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Why our guides are trained in wildlife track and sign skills – and why you should be too!

Large Grizzly track in Grand Teton National Park, Jackson Hole, Wyoming.

Large male grizzly track near Two Ocean Lake in Grand Teton National Park. Tracking skills can help understand what animals are nearby, what they were doing and how they are interacting with the ecosystem.

On a recent trip to Sabi Sands Private Game Reserve in South Africa I got my first taste of the skills, training and experience required to be a great tracker. We had just arrived at the Inyati Game Lodge and were heading out on the first game drive of our stay. Our guide Khimbini was driving our customized Toyota LandCruiser with our tracker Cliff perched precariously on a seat mounted to the hood. As we pulled out of the lodge grounds Khimbini asked what we wanted to see and we all agreed that we should start by looking for a leopard, one of the animals that makes Sabi Sands famous. As we drove down a dirt track we passed a herd of elephants, a few zebra and even caught the glimpse of a Rhino all the while it seemed Cliff, our tracker, was just looking at the clouds. I began to think this tracker business was a joke, simply an add on to make us feel like this was the real deal. I mean the guy barely looked at the ground!

 

Our tracker, Cliff, showing off his wildlife behavior skills by calmly facing down a curious young bull elephant.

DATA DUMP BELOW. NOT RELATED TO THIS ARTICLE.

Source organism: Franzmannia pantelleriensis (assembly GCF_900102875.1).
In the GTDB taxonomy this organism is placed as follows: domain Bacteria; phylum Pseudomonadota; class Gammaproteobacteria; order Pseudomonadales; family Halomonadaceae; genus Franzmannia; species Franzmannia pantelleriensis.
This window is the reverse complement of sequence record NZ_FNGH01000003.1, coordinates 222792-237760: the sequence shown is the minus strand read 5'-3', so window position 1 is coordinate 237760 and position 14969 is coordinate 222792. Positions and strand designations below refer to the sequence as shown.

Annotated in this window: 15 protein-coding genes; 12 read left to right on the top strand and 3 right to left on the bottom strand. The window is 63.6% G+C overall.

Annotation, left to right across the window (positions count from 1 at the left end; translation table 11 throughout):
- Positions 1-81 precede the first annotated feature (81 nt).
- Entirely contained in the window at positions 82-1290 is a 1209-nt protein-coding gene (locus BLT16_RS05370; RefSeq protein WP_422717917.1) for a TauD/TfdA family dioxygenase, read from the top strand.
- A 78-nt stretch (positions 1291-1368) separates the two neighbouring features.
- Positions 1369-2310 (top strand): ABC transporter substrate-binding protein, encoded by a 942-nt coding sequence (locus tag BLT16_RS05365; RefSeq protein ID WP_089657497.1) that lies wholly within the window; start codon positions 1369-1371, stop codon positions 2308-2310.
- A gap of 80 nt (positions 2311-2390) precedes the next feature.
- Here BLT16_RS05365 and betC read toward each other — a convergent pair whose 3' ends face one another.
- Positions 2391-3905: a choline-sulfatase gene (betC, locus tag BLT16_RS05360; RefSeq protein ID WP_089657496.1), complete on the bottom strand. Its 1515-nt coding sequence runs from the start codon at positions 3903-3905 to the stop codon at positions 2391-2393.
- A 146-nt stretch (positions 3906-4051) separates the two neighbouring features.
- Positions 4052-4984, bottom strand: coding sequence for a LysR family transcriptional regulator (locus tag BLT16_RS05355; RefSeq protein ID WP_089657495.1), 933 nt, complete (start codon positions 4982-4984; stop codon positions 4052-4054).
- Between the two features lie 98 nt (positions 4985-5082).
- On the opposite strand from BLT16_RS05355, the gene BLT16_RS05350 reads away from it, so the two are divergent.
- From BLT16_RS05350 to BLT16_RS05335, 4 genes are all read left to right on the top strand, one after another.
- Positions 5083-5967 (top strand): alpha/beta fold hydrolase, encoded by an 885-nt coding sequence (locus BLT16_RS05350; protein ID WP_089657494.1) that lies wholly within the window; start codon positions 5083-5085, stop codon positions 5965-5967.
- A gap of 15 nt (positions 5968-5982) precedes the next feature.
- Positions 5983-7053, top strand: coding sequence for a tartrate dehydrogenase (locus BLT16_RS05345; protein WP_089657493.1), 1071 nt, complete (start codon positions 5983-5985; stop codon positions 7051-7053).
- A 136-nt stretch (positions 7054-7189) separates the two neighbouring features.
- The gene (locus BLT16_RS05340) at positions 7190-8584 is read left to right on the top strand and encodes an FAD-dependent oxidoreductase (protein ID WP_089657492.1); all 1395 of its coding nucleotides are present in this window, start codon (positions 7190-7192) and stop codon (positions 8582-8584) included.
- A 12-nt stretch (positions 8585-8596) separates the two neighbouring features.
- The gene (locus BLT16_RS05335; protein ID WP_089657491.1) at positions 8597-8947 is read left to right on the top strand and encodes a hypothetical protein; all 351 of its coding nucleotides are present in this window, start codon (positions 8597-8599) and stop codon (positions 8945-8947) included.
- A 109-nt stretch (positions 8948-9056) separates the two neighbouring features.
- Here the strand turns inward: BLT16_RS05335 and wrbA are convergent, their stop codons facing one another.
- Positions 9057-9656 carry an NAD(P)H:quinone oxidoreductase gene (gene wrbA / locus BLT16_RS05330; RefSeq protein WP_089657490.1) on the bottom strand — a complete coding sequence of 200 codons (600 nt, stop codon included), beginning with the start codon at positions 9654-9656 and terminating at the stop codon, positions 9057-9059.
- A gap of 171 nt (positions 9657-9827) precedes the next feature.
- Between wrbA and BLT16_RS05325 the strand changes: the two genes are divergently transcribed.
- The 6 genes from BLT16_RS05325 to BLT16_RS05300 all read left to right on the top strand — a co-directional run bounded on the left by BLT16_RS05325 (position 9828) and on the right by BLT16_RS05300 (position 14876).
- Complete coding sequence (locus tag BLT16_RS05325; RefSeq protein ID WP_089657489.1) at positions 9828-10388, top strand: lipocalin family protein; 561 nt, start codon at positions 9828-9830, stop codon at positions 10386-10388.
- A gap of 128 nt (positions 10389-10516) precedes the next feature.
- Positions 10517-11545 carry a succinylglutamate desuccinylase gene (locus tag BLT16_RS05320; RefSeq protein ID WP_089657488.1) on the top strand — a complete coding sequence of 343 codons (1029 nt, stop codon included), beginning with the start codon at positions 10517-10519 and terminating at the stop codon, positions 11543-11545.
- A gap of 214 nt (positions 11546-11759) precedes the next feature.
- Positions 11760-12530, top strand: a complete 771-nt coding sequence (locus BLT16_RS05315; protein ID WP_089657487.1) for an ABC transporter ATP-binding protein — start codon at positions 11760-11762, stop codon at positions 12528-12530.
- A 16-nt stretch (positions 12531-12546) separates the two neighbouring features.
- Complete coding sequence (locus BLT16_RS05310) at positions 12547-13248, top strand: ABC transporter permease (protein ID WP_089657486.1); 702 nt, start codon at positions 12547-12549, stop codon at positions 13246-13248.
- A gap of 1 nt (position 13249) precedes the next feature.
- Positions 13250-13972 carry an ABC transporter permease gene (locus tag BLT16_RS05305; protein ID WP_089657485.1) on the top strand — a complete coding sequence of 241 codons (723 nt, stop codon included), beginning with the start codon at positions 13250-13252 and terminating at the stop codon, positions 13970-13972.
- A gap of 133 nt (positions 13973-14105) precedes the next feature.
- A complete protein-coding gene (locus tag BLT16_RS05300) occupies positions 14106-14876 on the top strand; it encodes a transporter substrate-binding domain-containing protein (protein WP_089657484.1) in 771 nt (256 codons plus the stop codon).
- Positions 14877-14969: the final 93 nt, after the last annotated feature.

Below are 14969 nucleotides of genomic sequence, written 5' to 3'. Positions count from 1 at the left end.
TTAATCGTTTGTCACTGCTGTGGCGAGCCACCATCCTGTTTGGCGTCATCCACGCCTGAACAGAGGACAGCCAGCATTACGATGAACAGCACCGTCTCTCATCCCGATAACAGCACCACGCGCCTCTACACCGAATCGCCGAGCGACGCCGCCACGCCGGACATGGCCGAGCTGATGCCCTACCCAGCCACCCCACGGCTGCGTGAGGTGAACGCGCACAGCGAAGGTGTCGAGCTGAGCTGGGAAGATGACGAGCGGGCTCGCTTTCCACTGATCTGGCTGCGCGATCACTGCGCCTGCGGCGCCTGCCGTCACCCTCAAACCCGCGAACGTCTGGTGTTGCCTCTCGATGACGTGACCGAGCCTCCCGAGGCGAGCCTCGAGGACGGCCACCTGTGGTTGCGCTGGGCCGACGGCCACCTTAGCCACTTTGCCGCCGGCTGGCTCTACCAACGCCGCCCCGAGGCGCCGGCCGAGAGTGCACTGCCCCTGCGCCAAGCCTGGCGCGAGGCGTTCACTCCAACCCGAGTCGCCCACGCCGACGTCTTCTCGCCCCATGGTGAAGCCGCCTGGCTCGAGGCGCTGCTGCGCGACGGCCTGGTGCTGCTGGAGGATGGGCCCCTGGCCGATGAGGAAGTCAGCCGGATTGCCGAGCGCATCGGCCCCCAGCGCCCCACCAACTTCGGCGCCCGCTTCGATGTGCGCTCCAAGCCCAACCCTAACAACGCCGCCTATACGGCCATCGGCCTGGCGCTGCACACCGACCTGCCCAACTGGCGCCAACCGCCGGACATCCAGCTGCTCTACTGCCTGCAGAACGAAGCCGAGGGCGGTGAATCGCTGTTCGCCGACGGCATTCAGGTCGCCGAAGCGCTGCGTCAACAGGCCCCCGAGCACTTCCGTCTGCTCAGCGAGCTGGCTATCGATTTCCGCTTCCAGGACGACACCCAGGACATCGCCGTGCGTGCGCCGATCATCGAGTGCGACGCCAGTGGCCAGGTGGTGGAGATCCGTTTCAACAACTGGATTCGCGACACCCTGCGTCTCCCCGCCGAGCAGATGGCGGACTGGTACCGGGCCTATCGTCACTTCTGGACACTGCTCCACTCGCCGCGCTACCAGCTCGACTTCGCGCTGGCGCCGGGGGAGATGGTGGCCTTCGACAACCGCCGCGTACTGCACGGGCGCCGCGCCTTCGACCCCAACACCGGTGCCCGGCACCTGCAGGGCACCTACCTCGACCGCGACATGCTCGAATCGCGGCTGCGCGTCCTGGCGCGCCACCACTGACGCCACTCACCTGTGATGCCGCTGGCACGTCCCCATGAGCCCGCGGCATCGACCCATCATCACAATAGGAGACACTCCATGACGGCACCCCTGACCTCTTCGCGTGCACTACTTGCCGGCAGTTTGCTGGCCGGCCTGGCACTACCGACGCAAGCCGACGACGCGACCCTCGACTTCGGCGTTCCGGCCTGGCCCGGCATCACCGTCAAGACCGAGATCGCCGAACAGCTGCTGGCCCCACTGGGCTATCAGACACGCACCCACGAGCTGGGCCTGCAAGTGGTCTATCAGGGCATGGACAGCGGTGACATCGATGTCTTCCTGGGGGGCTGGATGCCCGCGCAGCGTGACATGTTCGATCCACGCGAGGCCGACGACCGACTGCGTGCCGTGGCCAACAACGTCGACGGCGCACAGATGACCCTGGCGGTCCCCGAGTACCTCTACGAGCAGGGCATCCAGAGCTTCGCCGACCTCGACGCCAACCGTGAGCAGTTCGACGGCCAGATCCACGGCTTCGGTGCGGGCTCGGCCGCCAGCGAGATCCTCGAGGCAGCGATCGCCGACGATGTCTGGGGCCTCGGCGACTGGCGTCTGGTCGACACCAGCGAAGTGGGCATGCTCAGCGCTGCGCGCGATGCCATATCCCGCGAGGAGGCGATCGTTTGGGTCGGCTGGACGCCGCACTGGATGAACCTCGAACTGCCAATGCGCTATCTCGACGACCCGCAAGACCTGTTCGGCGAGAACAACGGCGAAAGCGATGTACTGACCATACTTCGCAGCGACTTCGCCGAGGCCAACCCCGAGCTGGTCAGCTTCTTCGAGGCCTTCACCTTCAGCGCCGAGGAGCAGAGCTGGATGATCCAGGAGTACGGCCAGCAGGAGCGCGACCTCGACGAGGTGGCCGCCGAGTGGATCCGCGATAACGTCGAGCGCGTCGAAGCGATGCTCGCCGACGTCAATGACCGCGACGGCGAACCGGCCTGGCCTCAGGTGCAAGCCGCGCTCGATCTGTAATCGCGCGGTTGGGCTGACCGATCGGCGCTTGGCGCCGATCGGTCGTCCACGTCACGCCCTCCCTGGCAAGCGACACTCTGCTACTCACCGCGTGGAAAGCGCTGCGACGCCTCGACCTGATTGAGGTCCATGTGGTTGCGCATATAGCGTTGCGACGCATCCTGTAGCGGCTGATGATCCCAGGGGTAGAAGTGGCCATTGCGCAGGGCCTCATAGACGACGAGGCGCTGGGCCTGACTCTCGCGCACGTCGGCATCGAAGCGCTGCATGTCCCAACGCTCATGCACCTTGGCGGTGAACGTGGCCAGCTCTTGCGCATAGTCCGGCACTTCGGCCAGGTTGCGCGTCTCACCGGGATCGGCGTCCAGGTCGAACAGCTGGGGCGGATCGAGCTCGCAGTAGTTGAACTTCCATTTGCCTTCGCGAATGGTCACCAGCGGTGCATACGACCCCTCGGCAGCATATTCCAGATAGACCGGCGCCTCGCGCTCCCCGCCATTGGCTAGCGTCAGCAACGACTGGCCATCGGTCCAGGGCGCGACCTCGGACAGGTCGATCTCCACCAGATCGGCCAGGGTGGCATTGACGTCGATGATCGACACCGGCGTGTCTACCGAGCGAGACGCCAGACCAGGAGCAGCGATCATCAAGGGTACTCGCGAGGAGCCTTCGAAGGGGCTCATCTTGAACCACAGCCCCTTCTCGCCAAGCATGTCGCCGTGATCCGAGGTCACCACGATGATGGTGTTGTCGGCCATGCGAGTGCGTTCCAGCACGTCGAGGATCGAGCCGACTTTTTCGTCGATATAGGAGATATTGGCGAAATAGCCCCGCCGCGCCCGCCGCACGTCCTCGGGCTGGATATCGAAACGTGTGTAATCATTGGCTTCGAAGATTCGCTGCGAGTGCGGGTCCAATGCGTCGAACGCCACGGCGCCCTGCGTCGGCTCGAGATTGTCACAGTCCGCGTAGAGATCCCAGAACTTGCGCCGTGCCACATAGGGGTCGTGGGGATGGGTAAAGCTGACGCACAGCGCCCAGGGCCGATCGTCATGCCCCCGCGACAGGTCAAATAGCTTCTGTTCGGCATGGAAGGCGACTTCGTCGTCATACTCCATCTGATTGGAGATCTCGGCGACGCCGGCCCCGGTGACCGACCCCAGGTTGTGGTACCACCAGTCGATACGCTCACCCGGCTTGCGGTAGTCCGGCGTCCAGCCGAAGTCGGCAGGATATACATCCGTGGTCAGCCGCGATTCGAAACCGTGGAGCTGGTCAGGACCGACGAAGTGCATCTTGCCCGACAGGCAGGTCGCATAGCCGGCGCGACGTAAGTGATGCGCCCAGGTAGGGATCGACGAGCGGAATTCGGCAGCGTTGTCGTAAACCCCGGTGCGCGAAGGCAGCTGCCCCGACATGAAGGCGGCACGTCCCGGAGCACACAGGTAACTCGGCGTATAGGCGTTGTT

Then Khimbini stopped suddenly and said something to Cliff in a language that I will never understand. He then graciously translated “Leopard tracks!” (It turns out Khimbini started as a tracker before getting promoted to full fledged guide). Without hesitation Cliff jumped off his seat onto the ground and began following the faint series of tracks into the thick brush. Two things about this impressed me. One – Cliff was young, maybe 20 years old, and went from watching clouds to tracking a large predator immediately. The second thing that stood out was that Cliff was armed with nothing but a radio and his barehands. He didn’t even have a knife!

In the meantime Khimbini continued to slowly drive in the direction the leopard was traveling while communicating our location with another guide and tracker. They too dropped off their tracker somewhere and they began slowly triangulating where the leopard had gone. It wasn’t long before they had found the leopard laying in a tree and radioed their location so we could find them. We made our way there and found Cliff standing calmly against a tree, cool as a cucumber, despite the large cat resting nearby. Now I was really impressed!